Although it will not be a recognized sporting event associated with the Olympics, there will in fact be an international Quidditch tournament, the International Quidditch Association Summer Games, in which the best players from around the country will represent Team USA and compete against the United Kingdon, Australia and France in a round-robin style of play in Oxford, England July 8-9.
Quidditch is an adaptation of the magical sport portrayed in the “Harry Potter” series. The object of the game is to score the quaffle in any of the three hoops on either side of the pitch. There are four positions: chaser, beater, keeper and seeker, each with their own assigned role that helps their team score points and win. Every time the quaffle is scored, that team is awarded 10 points. When the golden snitch, which is worth 30 points, is caught, the game ends and the team with the highest point total wins.
The top players from around the U.S. applied to the IQA with hopes of being able to represent Team USA in the IQA Summer Games in Oxford. There was originally a pool of more than 150 candidates to represent the U.S. in this international tournament. Two current Longhorns, Augustine Monroe, a junior social work major, and Sarah Holub, a senior public relations major, will be heading overseas to represent Team USA and participate in the tournament.
“The community is unique — everybody is united,” Monroe said. “When there’s a tournament, people come in from other schools and other teams, and they’re spending the night at your place if you’re hosting the tournament, so you get to meet a lot of the players that you’re playing against. Going into Team USA I already know a few of the other players because I’ve talked with them at other tournaments, but a majority I’ve never met and I am excited to meet because they’re all quality people.”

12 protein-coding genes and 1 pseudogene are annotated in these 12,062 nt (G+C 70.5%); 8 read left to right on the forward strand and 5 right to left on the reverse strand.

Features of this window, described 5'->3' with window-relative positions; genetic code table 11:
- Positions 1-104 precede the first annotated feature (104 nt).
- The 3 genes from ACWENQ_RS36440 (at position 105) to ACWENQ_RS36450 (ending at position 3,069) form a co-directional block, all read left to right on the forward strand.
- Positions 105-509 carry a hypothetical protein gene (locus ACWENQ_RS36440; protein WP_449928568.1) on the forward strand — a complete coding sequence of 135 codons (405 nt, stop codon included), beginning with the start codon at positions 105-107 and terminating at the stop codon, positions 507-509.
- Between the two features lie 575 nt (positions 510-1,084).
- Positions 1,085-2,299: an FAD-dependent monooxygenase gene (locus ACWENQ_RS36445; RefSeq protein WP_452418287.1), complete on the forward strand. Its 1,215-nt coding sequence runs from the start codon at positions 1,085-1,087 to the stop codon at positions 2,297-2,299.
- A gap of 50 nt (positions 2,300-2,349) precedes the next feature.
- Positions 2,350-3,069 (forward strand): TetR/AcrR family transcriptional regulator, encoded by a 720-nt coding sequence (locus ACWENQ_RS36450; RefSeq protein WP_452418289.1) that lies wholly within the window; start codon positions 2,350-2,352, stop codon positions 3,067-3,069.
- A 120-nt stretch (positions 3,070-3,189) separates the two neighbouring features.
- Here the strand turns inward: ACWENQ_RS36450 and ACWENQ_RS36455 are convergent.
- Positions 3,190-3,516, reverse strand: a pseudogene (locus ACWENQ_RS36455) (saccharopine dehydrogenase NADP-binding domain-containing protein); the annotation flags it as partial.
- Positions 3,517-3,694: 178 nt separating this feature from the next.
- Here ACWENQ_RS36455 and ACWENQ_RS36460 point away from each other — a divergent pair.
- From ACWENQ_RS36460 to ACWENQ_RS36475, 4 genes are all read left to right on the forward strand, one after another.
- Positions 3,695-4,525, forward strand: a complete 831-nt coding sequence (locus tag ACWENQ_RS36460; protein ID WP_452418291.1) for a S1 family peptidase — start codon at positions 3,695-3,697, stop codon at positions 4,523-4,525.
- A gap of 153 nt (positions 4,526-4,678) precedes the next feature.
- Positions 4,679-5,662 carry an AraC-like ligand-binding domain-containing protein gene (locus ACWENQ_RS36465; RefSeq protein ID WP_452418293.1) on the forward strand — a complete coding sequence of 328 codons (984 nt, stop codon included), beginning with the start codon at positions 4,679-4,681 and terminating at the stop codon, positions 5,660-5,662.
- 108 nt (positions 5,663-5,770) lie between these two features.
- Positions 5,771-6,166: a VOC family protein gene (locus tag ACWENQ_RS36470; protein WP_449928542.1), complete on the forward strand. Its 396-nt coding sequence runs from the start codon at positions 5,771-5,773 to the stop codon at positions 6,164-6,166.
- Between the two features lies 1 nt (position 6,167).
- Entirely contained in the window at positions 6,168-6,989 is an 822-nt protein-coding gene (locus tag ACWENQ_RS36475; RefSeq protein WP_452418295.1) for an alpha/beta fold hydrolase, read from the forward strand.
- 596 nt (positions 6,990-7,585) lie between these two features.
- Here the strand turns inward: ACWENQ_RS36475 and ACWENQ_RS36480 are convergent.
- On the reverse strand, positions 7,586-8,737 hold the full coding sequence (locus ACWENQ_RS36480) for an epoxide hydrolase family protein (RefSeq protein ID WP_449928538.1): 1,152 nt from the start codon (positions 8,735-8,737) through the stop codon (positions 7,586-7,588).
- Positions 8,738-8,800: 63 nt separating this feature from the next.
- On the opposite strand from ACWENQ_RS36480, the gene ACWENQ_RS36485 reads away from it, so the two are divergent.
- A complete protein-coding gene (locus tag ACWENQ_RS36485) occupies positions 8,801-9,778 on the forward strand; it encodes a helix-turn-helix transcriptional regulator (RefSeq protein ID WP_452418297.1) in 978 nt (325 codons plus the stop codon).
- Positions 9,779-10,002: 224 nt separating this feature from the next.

Monroe comes from an athletic background, playing multiple sports before joining the Texas Quidditch team. He fell in love with the game soon after and has been playing ever since. He is able to play every position well, but is listed as a keeper for Team USA.
“The physicality of it is similar to any contact sport, but it is just very unique because there are many different elements to the game,” Monroe said. “I first started playing a year ago, and since the first time I ran around on a makeshift broom, I saw the potential that the sport has. Now, one year later, it is being played in an international tournament across seas. It is an honor to have been selected for the first ever Quidditch Team USA.”
The intent is to host the tournament alongside the Olympic torch ceremony in Oxford July 9 to raise awareness on the fast-growing sport by showcasing the IQA’s focus on the athletic nature of the sport, as well as the idea of creating a worldwide community through the sport.